Practices such as inappropriately tight glycemic control which increase risk while adding little to no health benefits are considered "low value care". The Choosing Wisely Initiative (CWI) aims to reduce "low value care" and includes a recommendation to "not treat most persons over 65 years of age with medications to reduce the blood sugar levels to an A1c<7.5%." This is a departure from previous recommendations and for most health care providers this involves changes to their current clinical practice. However, this change is very important because in some patients tight glycemic control (A1C<7.5%) can cause undue risk for hypoglycemia (dangerously low blood sugar). Ensuring the safety of insulin and other drugs which are used to reduce blood sugar level for diabetes is an important focus of the VHA because of the potential adverse consequences of hypoglycemia. However, changing the way providers think about how to treat diabetes with these drugs is more involved than merely implementing a new guideline. Rather, the implementation of new guidelines requires multiple improvement strategies.
The purpose of this study is to understand what and how health care provider and health care facility characteristics affect the ability of providers to change patient care practices at VHA facilities. This study will observe how patient outcomes are affected after the release of CWI with three specific aims: (1) To assess the overall impact of the CWI on overtreatment rates in VHA facilities; (2) To assess the impact of facility level characteristics including: commitment to quality, teaching intensity, and safety culture on changes in overtreatment rates; and (3) To identify configurations of the implementation strategy, provider characteristics and organizational factors that are associated with successful reduction of overtreatment rates.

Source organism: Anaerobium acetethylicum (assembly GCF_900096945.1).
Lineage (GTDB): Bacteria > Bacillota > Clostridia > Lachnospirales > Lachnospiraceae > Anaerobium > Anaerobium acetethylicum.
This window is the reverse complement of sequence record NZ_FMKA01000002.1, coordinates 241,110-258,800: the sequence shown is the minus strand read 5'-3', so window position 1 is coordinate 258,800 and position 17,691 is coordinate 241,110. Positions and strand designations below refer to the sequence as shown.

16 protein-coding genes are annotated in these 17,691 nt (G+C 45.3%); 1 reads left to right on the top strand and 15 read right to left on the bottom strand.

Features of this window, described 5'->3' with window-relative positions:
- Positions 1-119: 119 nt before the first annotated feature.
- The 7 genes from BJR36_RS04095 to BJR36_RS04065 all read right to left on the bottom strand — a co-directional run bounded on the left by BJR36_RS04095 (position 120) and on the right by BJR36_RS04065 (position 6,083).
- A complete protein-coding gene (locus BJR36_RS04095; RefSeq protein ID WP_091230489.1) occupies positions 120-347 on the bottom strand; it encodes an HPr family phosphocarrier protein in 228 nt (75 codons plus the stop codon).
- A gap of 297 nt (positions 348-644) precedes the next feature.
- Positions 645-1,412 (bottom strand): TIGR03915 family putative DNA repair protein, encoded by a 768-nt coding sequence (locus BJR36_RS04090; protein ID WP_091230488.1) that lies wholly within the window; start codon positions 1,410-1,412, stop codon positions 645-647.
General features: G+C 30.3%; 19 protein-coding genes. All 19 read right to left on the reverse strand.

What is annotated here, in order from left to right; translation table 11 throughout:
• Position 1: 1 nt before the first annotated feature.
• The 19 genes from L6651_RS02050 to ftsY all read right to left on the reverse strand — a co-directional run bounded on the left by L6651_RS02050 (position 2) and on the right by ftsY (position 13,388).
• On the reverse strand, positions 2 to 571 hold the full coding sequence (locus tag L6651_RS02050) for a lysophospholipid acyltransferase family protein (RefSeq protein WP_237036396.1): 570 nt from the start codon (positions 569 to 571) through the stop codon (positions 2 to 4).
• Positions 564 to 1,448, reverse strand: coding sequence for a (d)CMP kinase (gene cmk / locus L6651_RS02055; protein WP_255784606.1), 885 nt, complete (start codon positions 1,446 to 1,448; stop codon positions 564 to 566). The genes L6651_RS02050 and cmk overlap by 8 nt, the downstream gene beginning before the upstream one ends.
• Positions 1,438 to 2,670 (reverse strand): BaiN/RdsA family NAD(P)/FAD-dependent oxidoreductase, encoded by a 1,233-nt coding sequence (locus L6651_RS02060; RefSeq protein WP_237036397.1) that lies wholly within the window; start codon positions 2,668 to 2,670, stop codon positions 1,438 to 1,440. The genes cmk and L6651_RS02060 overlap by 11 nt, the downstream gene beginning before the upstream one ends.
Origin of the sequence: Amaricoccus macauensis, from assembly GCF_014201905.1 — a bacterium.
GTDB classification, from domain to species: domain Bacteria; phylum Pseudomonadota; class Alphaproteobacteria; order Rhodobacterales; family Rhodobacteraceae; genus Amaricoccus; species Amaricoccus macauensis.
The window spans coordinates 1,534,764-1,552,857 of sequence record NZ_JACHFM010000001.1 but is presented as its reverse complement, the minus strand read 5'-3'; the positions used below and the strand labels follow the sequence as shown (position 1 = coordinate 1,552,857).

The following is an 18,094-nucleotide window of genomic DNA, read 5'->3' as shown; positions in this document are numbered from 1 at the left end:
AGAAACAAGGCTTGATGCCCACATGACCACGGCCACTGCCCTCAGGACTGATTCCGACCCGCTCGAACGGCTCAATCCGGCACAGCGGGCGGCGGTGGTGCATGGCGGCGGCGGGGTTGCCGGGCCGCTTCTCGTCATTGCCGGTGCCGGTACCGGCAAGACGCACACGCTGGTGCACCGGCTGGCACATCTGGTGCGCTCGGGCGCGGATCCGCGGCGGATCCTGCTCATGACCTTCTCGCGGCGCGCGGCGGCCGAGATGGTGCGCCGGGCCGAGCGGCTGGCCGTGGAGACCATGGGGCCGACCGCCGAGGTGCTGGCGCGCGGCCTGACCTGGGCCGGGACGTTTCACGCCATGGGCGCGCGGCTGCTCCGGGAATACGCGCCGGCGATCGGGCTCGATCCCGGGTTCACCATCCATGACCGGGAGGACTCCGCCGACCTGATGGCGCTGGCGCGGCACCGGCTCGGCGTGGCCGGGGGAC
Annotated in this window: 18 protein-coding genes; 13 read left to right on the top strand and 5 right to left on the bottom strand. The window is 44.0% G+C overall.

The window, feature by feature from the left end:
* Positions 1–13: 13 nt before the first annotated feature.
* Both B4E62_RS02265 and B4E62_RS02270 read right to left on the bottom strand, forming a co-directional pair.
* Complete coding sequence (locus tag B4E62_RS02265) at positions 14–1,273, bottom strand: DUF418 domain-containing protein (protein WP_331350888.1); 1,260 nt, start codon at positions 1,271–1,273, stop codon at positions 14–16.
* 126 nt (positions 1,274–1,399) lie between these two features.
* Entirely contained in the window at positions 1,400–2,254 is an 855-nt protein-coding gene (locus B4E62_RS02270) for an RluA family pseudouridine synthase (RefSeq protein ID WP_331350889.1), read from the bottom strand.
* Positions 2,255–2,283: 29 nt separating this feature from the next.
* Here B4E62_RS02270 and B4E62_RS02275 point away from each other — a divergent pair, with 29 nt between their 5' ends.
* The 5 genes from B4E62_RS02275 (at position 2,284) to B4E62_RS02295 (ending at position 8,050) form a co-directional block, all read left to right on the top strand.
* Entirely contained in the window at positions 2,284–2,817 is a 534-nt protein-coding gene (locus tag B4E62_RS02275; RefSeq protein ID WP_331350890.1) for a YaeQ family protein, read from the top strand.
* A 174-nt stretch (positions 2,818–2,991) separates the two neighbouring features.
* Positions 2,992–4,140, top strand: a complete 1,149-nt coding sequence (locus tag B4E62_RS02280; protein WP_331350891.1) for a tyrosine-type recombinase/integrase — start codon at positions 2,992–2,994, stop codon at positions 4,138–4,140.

We will use a Type III Hybrid Design that focuses on study of implementation while at the same time observing and gathering information on clinical interventions and outcomes.
Data extracts from CDW including longitudinal patient data and aggregate facility data have been used to identify high performing sites (which greatly reduce overtreatment rates) and low performing sites (that do not reduce or increase their rate of overtreatment) based on changes in overtreatment rates pre- and post-initiative (rather than on absolute values).
Facility level data will be extracted from the CDW on gold star rating, patient safety data compiled by and sent to the CDW by the National Center for Patient Safety, and the total number of teaching slots compiled by and sent to the CDW by the Office of Academic Affiliations.
Providers at high and low performing sites will be surveyed to obtain information on participation in the CWI, provider type and other demographics. We will also determine whether and what practices were (or were not) implemented to reduce overtreatment, as well as what barriers and facilitators existed following the initiative.